Print resellers need to seize the moment

If you're aiming to make more than a modest margin in the IT business then the printing hardware sector is one of the last places you'd go looking. But if resellers are prepared to work hard enough, then the potential rewards are huge.

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By  Andrew Seymour Published  January 6, 2008

Resellers have practically been giving away printers for free in recent years, gambling on the prospect that their charitable actions will ostensibly lock them into a relationship where they become the customer's primary provider of consumables and supplies.

This arrangement has partly transpired as a result of competitive forces, but also because it makes simple commercial sense. As several printer sources agree, it's more profitable to be the company selling the petrol than the company selling the vehicles.

Yet the Middle East printer channel is at a stage where it must be thinking beyond conventional wisdom. Resellers might not thank me for saying it, but they need to be looking at the services that customers will require two or three years from now, or perhaps even further down the line.

I've spoken to a number of imaging and printing vendors in recent weeks who have set out very bold and yet incredibly specific visions of the attributes that a successful enterprise printer reseller will need to possess in the future. It is quite telling that when asked what proportion of their channel partners have already bought into their projections, or are showing a willingness to radically redefine their business, the answer is very few. I have no doubt that the pace at which the market is changing calls for a level of specialisation that may have been redundant before. Vendors are already registering demand for outsourced printing services, a tremendous opportunity for resellers to become the third party provider for a customer's entire printing infrastructure. Getting to such an advanced level commands a huge investment, both financially and culturally, if only because it requires resellers to make assessments of aspects such as running costs, warranty support and performance that simply don't exist in standard transactional sales.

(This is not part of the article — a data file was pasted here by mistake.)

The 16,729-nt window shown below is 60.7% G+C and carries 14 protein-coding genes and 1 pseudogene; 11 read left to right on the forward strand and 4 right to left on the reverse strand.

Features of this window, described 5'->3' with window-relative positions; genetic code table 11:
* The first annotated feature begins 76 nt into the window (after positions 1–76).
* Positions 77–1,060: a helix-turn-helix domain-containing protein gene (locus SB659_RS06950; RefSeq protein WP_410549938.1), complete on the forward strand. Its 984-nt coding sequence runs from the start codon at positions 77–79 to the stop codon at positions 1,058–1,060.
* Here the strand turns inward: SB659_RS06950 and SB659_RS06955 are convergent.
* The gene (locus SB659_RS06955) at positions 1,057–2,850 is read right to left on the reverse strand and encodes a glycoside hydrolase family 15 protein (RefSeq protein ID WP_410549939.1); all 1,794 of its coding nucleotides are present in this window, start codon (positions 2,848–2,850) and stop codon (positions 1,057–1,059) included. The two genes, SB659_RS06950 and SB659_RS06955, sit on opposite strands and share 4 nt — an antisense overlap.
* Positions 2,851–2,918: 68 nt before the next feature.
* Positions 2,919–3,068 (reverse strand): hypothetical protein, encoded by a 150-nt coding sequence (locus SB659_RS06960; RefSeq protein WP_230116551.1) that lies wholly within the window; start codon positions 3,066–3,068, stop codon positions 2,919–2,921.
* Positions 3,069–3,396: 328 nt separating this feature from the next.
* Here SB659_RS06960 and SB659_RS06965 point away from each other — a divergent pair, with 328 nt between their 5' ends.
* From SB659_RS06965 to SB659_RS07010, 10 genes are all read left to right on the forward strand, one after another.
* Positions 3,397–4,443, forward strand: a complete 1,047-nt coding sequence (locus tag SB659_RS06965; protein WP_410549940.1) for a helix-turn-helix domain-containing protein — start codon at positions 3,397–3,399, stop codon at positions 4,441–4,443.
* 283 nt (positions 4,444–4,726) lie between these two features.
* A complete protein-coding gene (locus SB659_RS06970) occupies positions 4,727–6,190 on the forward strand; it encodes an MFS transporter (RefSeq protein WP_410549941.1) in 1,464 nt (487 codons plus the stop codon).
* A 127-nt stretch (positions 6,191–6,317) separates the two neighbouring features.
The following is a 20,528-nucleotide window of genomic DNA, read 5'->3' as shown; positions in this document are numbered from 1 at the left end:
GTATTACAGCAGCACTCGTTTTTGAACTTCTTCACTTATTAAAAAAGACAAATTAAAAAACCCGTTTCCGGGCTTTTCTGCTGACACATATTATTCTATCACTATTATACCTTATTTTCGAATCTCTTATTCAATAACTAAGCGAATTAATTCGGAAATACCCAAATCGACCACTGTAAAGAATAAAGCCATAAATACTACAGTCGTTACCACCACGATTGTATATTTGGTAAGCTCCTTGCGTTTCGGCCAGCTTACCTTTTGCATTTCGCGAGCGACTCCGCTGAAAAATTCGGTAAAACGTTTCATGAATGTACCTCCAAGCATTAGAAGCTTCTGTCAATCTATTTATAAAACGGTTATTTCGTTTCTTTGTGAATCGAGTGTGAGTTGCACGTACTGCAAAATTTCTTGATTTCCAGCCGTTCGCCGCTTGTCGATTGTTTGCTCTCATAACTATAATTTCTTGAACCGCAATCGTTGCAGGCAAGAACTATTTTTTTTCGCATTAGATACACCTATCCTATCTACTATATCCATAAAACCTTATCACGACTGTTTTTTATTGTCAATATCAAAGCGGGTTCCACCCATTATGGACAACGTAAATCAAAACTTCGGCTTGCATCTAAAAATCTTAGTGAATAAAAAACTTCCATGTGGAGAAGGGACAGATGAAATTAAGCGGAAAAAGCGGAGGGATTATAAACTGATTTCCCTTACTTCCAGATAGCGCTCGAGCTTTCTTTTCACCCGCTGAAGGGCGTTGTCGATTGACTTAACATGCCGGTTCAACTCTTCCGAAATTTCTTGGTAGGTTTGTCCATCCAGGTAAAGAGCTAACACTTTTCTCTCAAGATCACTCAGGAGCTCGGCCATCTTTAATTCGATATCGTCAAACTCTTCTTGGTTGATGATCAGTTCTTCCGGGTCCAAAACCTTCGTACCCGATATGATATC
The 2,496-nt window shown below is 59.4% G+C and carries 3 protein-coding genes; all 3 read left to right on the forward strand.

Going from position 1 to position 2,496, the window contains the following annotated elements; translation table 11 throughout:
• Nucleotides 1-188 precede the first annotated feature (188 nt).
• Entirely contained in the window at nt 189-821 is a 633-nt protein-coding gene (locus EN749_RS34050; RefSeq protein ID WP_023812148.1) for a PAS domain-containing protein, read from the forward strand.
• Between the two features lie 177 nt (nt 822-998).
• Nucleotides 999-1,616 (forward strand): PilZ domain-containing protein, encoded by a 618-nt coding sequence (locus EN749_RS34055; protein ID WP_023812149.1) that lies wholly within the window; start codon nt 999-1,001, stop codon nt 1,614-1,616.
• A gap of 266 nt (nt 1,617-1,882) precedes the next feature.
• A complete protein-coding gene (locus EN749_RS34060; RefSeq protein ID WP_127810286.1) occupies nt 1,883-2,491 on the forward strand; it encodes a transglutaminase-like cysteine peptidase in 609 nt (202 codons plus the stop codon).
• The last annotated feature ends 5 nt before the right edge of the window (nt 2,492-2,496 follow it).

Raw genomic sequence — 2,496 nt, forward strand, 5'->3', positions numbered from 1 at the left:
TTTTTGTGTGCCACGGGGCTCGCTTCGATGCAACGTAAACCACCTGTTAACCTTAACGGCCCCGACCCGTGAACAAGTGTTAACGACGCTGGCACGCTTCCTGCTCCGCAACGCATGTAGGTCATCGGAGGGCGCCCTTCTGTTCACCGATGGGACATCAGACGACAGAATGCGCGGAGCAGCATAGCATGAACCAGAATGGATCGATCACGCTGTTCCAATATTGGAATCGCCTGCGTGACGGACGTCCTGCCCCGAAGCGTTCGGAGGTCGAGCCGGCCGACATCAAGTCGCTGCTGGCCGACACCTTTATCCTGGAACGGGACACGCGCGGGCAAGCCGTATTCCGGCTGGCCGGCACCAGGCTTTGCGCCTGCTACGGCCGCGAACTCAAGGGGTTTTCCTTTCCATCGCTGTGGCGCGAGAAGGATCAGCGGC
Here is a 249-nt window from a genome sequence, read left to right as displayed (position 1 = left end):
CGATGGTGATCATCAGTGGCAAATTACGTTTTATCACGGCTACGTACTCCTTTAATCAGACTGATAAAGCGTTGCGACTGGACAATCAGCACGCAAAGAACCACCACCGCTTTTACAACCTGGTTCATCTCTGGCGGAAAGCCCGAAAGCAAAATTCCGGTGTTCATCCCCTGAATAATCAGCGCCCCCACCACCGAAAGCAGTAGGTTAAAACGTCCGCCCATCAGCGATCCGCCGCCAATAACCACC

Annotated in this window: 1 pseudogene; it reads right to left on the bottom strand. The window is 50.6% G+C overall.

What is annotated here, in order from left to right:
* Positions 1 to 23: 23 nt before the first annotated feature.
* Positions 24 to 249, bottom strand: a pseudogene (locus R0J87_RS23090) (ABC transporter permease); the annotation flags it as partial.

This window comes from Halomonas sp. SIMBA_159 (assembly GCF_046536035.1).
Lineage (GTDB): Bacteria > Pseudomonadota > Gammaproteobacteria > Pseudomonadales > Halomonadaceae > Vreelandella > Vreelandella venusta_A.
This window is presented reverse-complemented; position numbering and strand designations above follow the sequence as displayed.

Those who take time to understand the customer's business and develop a consultative approach will migrate from a pure fulfillment house to a major influencer of the printing purchasing decisions the clients make.

Printing is one of the most cost-intensive processes within any organisation and yet it still receives less attention than, say, security or enterprise applications. It is up to the channel to change that mindset by way of advice and guidance.

The market is at a point in its development where customer behaviour is changing rapidly. Only a few months ago, HP unveiled its ‘Print 2.0' strategy; a vision based on web content, customer printing habits and software applications rather than cartridge size or toner capacity. And as the regional boss of another printer vendor suggested recently, there will come a time in the not-too-distant future when customers won't actually own printers - or even PCs for that matter - but instead purchase a facility from a solution provider entitling them to a certain service level and a fixed number of pages per month. Should this concept materialise, it could well spark resellers into working with multiple vendors to ensure they deliver the optimum solution. Those who think the argument in the printing channel is about colour versus monochrome, or multifunctional versus single function, are already playing catch-up. The emphasis now is firmly on document management and printing infrastructure management. It is quite clear that a seismic change needs to happen at channel level - in addition to more creativity and support from the vendors - but if you look at the expertise commanded in other facets of the Middle East enterprise market it is only a matter of time before the printing sector follows suit. Start thinking about boarding the bandwagon now before somebody else beats you to it.

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